CXOBlog > March 2013
"A little integrity is better than any career." -Ralph Waldo Emerson

Are you a person of your word and of upstanding character? So you've accepted a new position and given your word that you're joining a new company - now it's time for the resignation conversation. Resigning is no fun - the conversation typically goes in 1 of 3 ways:
  1. They congratulate you and wish you the best of luck {potentially}
  2. They get mad and walk you out of the office {potentially}
  3. They ask you to "think about it" and start putting together a counter-offer {potentially}
For this discussion, we're going to focus on option #3, the counter-offer. Guilty, doubtful, fear of change – these are probably some of the emotions you will feel during your resignation. Resigning isn’t meant to be easy, but what we must remember two main things:
  1. You're only as good as your word
  2. Counter-offers are almost always counter-productive to your career
Upon accepting a counter offer, the power shifts in multiple ways. First, the company is now in control of the timetable of your transition. Versus a standard two week notice, your boss can now take his time in finding your replacement. Second, you're now known as someone that is not "on the bus." You've been out schmoozing with other companies while everyone else is working hard. Third, you're very likely no longer considered for future promotions. Who wants to build a team around someone that will jump at the first opportunity? Here are 3 more key reasons not to accept a counter-offer:
  1. Why did your company wait for you to resign to say these things or promise these changes? Have they not always valued you to give you what you deserve?
  2. No matter how you behave in the future, you'll always be regarded with suspicion. You've already shown that you're ready to leave, so management will be waiting for you to do it again.
  3. A counter-offer is almost always about money. The reasons people leave are almost never about money alone. 60 hour work week? Don't respect your boss? That doesn't change with more money.
In conclusion, if you are faced with a counter-offer, always go back and remind yourself of the reasons why you wanted to leave in the first place. Ask yourself if this counter offer will satisfy those needs. Ask yourself why your company is only offering these things now. In the end, ask yourself, "Am I a person of my word and integrity?"

Posted: 3/8/2013 2:25:17 PM by Mark Butler | with 0 comments

I've seen a properly executed and well-timed thank you note seal the deal in an interview process multiple times. I've also seen the lack of follow-up communication from a candidate expressing gratitude to a hiring manager make a sure thing go sideways. I would highly recommend both a formal email thank you message and hand-written thank you card sent to each individual involved in the interview.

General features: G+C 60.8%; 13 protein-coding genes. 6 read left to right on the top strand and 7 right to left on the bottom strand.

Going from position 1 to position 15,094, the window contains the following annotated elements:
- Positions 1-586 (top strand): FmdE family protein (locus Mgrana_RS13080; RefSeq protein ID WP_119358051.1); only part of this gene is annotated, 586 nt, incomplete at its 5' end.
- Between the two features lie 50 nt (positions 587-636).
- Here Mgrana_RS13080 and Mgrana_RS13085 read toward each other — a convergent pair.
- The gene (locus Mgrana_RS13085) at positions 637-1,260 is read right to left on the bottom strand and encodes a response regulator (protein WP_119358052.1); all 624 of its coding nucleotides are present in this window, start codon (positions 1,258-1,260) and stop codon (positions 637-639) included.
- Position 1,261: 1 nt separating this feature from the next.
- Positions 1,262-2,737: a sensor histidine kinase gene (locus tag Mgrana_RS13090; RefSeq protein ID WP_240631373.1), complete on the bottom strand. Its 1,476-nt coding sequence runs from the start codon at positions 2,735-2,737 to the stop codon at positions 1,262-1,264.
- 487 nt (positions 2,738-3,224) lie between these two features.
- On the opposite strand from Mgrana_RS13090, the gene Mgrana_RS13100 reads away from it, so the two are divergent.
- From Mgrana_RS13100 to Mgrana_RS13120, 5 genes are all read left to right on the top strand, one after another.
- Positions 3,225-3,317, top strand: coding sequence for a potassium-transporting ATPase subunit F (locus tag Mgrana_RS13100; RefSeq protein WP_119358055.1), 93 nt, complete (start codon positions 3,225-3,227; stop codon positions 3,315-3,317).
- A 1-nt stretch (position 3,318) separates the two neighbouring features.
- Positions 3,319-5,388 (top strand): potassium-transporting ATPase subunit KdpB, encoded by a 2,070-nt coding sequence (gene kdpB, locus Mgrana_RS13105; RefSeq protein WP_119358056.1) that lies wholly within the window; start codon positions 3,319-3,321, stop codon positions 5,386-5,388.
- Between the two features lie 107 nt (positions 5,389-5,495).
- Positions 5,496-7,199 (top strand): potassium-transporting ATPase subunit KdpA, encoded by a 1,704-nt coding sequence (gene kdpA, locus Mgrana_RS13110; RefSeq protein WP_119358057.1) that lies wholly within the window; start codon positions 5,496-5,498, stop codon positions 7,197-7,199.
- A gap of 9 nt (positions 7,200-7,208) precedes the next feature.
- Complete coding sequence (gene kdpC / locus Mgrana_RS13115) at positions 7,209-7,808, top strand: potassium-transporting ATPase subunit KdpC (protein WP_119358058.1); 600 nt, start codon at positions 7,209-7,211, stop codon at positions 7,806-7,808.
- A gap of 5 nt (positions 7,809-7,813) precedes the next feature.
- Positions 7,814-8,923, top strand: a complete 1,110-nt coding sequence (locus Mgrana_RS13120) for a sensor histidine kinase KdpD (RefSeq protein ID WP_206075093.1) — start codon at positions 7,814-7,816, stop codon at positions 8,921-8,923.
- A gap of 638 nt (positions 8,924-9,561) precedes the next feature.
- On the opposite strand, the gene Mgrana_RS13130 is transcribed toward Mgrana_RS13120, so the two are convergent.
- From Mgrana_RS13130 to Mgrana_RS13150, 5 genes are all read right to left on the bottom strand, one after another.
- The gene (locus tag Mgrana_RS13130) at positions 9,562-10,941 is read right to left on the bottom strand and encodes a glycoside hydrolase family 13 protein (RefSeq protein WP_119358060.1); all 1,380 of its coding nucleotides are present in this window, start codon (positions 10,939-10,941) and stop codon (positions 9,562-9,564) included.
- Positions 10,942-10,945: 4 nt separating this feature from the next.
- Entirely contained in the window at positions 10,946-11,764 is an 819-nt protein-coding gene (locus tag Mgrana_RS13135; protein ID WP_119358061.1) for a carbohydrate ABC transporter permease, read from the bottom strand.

In addition to thanking the person you met, the thank you note reinforces the fact that you are very interested in the position. Use your letter to highlight any specific items that you want to leave the decision makers thinking about after the interview. You can also view the thank you as a follow-up "sales" message. In other words, restate why you want the job, your qualifications, and the impact you'll make in the first 90 days.

Here is a strong example of a well-written thank you email:

Dear X,

Thank you for meeting with me today. I sincerely appreciate your time and enjoyed our conversation. Based on our discussion, I am very interested in potentially joining you and your team. I strongly feel that my x years of experience leading x, y, and z will make a substantial impact to your team's pursuit of x.

Thank you again for your time, kindness, and consideration. I look forward to speaking with you again in the near future.

Very appreciative,



Here is a strong example of a well-written personal thank you card (short and sweet):

Dear X,

Thank you for meeting with me on Friday. I sincerely appreciate your time, enjoyed our conversation, and look forward to speaking with you again in the near future.

Most sincerely,



Finally, remember to proofread - if you misspell something or have a grammar error in a short message, as a hiring manager I'm assuming you'll have 40+ grammar errors in a 40 hour work week. If you've just left a strong interview you're excited about, get the thank you email and hand-written note out immediately - you'll be glad you did.

Posted: 3/8/2013 1:07:26 PM by Mark Butler | with 0 comments

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